Land Transaction Tax (LTT) is the first new Welsh tax for almost 800 years. From 1st April 2018, it’ll  replace Stamp Duty Land tax (SDLT) – giving Wales control of its tax systems for the first time since the 13th century. Ellie Shanahan, from our Commercial Property team, explains. 

On 8th January, the Welsh Government released The Land Transaction Tax (Tax Bands and Tax Rates) (Wales) Regulations 2018, which set out the new rates.

Residential property

LTT Residential Rates
Price ThresholdLTT
£0-180,0000%
£180,000-250,0003.5%
£250,000-400,0005%
£400,000-750,0007.5%
£750,000-1.5m10%
£1.5m +12%






Notably, the starting rate of tax is far higher than the starting rate of tax in England – which is currently set at £125,000.

The Welsh Government wants the rates to be ‘progressive’, and to assist first time buyers in Wales. But, because the Westminster budget scrapped, SDLT for first time buyers under £300,000, those purchasing properties over £180,000 in Wales may be disheartened with having to pay substantially more tax.

As mentioned in our previous blog, purchasers of an additional residential property will still have to pay an additional 3% of LTT ,  in line with the current rates. Relief will be available on the additional rate if you’re replacing a main residence. You’ll be able to claim a refund of the higher rate if your old residence is sold within 3 years of buying your new property. 

Commercial property 

Commercial Rates
Price ThresholdLTTSDLT
£0-150,0000%0%
£150,000-£250,0001%2%
£250,000-£1 million5%5%
Over £1 million6%5%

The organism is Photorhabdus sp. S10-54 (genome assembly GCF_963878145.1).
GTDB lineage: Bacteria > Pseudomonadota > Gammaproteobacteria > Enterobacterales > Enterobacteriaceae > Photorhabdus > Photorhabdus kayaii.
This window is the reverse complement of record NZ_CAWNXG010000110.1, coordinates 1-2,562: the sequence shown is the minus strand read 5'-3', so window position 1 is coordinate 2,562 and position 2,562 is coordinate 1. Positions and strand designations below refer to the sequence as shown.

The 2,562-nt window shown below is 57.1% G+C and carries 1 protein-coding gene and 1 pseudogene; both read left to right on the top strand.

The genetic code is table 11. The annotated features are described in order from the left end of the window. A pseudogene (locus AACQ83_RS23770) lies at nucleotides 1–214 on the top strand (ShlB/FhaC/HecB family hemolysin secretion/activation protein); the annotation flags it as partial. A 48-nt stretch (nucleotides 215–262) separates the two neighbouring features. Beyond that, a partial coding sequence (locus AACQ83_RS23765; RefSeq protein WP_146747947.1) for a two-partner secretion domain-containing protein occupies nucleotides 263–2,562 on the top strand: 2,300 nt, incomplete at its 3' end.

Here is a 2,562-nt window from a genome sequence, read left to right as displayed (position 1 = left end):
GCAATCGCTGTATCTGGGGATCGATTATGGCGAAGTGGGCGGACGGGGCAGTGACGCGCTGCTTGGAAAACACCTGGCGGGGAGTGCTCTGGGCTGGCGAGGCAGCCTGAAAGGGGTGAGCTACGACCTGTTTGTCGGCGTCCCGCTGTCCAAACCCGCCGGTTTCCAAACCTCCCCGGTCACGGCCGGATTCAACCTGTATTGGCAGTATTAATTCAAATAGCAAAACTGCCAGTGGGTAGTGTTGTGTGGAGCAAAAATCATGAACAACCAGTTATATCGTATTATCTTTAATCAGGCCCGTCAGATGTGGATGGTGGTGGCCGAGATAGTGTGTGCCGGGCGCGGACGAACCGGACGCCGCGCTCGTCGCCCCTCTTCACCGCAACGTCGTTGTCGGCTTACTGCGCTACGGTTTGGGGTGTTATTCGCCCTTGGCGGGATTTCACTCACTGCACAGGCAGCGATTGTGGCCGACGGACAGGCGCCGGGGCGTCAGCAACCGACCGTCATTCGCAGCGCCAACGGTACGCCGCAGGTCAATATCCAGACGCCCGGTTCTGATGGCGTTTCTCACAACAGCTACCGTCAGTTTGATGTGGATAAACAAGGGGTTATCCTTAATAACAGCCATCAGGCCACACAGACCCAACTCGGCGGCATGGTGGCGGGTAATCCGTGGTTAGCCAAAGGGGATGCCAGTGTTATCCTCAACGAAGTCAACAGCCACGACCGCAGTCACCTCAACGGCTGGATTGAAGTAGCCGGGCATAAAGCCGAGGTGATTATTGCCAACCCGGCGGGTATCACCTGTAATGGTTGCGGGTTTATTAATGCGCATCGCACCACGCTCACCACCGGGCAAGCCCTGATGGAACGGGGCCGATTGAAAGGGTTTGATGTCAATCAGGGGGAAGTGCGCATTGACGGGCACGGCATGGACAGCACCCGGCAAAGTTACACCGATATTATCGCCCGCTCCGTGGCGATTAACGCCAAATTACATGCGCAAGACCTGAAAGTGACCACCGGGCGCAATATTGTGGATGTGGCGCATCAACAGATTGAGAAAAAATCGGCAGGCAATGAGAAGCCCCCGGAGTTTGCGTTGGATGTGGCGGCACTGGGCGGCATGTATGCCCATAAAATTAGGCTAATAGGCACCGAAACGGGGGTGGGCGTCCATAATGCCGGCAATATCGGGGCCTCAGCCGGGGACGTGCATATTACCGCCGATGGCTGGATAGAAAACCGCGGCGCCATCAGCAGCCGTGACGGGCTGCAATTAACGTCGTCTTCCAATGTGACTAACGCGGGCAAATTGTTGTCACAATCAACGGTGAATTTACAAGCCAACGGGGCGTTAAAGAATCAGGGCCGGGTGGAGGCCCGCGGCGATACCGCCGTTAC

These LTT rates mean that Wales will now have the lowest starting rate of tax for the purchase of business premises in the UK. But, the extra 1% tax on property over £1 million has been subject to some criticism.

Ian Prince, Director of CBI Wales, believes that this will make ‘commercial purchases more expensive, and may impact on the flow of investment and capital into Wales.’ The Welsh Government’s  Welsh Tax Policy Report states that they’ve introduced the higher band to maintain revenues. It’ll be interesting to see whether commercial property investors will be put off investing in Wales by the extra cost.

The Welsh Government have commented that the introduction of LTT is to ‘make it fairer; improve its efficiency and effectiveness; and to focus on Welsh needs and priorities.’ 

Devolution of the tax system is a significant step for Wales. But, will the change in banding for LTT will adversely affect the Welsh market, both in residential and commercial property transactions?

Watch this space.